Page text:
In "Everyday Use," is Dee wholly unsympathetic? Is the mother's victory over her altogether positive?

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Jamie Wheeler eNotes educator| Certified Educator

What an interesting consideration! 

As to Dee:  first, I think it is important to note the date of publication of Walker's story, 1973.  This was a time when African-Americans were truly starting to discover their African heritage.  Magazines, novels, newspaper articles all celebrated the uniqueness of African life and urged readers to embrace their authentic selves.  As a young woman trying to find her place in the world, such rhetoric had vast appeal.  We want to feel we are special.  Furthermore, it is not unique to shove away the familiarity of our parents in favor of something "new."  No doubt, were we able to "speak" to Dee in the future, she will have mellowed and found the value both in her own life and in her heritage.

As for her mother, she does miss out on some things:  knowledge of her deeper roots and an education.  These impediments create a rift between Dee and herself that may never be fully overcome.  When a child and mother are so at odds, a victory can never be seen as complete.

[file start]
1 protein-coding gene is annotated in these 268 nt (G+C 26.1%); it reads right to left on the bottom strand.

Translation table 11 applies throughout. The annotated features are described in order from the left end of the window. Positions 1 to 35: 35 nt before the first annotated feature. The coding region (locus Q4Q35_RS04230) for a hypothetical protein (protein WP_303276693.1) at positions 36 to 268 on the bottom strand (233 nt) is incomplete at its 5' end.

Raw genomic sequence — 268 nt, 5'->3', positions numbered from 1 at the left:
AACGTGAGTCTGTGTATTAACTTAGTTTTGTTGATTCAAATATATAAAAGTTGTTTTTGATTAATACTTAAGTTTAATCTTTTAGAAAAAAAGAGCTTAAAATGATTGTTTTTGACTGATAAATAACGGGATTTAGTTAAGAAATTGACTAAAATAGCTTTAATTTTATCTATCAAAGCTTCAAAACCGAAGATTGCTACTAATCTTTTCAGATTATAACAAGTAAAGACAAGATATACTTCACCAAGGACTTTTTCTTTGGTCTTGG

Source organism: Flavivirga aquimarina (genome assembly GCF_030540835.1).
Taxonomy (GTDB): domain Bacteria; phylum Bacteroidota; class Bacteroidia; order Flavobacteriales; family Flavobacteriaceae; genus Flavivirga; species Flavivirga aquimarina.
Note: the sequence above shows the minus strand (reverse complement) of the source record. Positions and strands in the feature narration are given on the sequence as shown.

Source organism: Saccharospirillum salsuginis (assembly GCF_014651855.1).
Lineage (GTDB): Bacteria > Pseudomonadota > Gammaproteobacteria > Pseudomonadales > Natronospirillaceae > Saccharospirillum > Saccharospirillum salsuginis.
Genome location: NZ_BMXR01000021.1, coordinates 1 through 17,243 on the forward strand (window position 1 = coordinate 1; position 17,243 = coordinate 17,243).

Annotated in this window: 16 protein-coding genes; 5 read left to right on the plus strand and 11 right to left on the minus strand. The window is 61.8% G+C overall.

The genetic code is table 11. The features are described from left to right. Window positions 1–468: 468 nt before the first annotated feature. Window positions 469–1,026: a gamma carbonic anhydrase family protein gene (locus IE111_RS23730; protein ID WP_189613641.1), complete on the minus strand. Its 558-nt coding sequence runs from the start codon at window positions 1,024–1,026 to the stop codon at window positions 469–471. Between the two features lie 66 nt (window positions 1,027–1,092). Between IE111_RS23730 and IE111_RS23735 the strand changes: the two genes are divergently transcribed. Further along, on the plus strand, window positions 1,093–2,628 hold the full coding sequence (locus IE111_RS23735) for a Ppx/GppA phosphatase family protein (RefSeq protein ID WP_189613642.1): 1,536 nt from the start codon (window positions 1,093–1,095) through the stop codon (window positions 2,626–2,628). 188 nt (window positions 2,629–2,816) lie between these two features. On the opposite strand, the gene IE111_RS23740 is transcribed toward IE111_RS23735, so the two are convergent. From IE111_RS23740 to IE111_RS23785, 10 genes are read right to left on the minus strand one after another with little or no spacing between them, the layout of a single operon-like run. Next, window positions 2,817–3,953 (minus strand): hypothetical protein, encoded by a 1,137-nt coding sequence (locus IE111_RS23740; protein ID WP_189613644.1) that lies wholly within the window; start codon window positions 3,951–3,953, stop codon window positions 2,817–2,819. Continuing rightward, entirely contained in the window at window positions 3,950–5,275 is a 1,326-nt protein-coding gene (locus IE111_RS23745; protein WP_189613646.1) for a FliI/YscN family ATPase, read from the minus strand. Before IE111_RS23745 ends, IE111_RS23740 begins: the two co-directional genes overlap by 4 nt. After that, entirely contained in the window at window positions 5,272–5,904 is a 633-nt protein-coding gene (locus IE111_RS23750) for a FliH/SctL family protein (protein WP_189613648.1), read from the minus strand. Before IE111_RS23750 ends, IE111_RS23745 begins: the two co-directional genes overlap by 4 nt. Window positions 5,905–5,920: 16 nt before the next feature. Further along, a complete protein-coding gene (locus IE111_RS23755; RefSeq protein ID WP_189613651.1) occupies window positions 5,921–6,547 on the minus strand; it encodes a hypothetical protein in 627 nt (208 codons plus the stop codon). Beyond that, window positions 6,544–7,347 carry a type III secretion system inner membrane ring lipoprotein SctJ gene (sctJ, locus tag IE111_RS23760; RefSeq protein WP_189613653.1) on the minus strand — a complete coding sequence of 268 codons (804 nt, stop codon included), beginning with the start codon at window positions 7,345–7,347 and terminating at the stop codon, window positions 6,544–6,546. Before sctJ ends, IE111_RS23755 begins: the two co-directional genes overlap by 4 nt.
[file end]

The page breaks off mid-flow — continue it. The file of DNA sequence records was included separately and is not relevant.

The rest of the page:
Here is Dee's line at the end of the story:  "Your heritage," she said, and then she turned to Maggie, kissed her, and said, "You ought to try to make something of yourself, too, Maggie. It's really a new day for us. But from the way you and Mama still live you'd never know it."

It truly was a new day for appreciation of roots.  The problem is in going too heavily in one direction or another. 

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Everyday Use

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